Great on paper but will it fly?

April 28, 2006

If you want a paper accepted for a conference, be sure your research is original, intriguing and 'scientifically rigorous'. But don't fret over presentation skills - it's content that counts, writes Harriet Swain

We take everything," says one practised organiser of small conferences in the humanities. "Unless the standard of written English is dubious or the subject matter bears no relation to the subject of the conference, we'll accept it."

Most small-scale specialist conferences can't afford to be too picky if they want to call themselves an event rather than just a longish meeting.

So you're almost sure to get a positive response if you pitch your abstract at a small conference.

At the other end of the scale are prestigious international conferences where a keynote speaker will command audiences in the hundreds and young researchers know that their careers could be made if their paper is chosen.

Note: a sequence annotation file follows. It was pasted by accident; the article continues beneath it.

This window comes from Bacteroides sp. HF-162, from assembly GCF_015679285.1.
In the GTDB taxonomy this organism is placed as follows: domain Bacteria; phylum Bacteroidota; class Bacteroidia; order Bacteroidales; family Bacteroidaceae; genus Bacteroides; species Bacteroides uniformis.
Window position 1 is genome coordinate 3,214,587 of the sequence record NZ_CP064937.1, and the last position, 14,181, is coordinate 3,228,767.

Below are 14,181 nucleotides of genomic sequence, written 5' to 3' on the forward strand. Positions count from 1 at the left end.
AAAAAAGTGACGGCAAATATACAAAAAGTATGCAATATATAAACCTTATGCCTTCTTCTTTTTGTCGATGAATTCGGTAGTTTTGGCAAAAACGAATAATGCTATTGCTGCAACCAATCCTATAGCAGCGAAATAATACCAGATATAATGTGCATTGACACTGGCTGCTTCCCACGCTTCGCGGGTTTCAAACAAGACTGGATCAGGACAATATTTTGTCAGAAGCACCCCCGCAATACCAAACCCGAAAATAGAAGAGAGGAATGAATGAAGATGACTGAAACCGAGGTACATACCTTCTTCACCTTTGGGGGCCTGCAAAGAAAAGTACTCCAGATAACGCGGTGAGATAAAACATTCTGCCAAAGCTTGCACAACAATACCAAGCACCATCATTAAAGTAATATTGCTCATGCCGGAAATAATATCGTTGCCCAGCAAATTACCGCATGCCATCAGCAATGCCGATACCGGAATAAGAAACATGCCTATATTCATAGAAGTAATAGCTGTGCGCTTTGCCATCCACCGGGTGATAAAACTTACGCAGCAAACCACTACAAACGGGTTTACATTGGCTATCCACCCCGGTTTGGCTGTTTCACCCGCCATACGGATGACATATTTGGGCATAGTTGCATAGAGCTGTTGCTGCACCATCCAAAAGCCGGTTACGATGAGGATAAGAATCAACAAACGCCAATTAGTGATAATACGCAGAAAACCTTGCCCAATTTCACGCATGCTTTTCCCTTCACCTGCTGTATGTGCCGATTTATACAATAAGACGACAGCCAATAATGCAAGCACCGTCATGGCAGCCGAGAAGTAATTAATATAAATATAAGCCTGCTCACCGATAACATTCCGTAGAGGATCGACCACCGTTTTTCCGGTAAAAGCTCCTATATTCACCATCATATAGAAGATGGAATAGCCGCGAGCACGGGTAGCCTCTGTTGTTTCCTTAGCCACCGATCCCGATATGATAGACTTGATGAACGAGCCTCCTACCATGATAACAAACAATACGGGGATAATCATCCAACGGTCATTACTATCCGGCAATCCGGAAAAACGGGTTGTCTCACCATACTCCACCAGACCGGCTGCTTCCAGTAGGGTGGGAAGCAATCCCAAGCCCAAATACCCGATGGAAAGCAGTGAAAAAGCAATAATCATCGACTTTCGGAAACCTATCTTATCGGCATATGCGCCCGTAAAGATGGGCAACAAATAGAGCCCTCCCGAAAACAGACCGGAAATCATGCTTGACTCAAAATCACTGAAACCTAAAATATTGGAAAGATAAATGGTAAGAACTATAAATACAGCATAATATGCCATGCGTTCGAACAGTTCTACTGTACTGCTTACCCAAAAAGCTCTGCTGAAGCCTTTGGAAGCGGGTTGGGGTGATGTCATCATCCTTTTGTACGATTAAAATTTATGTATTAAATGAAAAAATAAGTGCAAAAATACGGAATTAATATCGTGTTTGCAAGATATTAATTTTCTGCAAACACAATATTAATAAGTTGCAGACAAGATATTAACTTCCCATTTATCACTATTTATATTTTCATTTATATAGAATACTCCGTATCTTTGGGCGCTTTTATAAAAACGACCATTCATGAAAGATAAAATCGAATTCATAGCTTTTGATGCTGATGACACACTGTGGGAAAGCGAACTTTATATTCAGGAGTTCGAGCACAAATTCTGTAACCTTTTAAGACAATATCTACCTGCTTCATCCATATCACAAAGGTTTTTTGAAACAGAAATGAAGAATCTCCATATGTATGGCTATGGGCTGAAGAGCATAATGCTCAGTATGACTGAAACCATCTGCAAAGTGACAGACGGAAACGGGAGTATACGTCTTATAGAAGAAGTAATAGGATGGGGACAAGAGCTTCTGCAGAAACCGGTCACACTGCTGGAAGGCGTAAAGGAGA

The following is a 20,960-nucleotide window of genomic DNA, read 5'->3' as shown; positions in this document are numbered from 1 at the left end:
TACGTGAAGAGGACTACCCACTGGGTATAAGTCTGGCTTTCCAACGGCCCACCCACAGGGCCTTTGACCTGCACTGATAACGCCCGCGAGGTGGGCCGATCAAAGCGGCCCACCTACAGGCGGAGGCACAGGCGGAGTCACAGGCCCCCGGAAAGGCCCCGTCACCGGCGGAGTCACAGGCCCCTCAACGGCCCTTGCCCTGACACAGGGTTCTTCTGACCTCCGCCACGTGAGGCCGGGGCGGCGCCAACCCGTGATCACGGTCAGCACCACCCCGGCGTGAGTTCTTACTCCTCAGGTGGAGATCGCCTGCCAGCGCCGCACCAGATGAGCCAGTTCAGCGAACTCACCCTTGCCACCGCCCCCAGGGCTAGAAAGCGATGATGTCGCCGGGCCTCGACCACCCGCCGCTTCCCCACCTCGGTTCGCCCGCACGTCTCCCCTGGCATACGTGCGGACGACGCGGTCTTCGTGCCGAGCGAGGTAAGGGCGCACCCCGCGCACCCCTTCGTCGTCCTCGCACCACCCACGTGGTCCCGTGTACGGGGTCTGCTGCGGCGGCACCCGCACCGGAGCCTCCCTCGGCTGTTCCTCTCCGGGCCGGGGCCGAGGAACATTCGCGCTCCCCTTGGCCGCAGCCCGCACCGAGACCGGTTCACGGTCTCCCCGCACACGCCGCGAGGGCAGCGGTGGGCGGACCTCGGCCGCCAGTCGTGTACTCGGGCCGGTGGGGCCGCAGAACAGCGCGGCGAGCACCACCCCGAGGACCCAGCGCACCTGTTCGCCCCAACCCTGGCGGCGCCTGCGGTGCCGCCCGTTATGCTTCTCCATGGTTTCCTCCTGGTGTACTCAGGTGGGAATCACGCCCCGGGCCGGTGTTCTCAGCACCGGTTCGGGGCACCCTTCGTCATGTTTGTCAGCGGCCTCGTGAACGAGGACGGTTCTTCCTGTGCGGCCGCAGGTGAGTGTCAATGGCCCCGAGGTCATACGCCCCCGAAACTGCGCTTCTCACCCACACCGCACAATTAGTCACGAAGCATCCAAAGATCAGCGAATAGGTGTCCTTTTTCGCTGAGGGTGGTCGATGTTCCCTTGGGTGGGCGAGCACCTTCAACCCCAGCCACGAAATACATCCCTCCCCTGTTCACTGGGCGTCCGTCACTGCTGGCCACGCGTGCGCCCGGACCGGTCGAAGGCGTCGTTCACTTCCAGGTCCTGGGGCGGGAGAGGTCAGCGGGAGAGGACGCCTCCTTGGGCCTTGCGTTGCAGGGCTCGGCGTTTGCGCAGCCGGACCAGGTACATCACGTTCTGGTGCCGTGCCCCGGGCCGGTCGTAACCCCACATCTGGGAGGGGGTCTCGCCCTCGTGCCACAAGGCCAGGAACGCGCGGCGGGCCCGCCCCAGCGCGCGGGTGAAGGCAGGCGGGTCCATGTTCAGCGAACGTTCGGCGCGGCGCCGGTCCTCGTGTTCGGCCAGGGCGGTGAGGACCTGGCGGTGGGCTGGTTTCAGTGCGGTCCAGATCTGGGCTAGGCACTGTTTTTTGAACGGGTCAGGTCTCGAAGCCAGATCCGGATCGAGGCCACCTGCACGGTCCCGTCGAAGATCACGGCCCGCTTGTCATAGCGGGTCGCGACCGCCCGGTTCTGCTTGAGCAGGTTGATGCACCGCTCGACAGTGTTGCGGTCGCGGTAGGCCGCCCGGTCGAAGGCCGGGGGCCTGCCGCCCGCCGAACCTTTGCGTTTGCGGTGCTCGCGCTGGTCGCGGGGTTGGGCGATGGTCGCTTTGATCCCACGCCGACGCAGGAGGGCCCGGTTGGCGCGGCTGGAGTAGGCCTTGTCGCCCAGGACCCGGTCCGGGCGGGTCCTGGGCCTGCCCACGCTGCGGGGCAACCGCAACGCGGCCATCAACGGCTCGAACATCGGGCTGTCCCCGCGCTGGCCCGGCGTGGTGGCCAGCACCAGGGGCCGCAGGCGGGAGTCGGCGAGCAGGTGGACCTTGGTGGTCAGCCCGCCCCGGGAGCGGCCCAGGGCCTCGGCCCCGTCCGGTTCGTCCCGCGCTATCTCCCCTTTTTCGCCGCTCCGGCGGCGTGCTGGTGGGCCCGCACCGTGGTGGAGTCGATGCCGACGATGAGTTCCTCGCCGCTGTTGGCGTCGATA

These often have a dedicated committee of researchers who peer review submissions and discuss at length which ones should be accepted.

What governs the selection of papers is as varied as the types of conference, says Dianne Stilwell, public relations manager for the Institute of Physics.

Patrick Leman, chair-elect of the British Psychological Society's conference committee, says quality is by far the most important criterion.

Papers need to be "scientifically rigorous" and ethically sound. They also need to make a contribution to the field either by filling a theoretical gap or by addressing something from an applied perspective. Because the BPS attracts plenty of media attention, it regularly receives submissions that sound interesting but are light on science. While organisers always welcome publicity for their event, they do not want to discredit it by accepting papers that create a media buzz without being academically rigorous.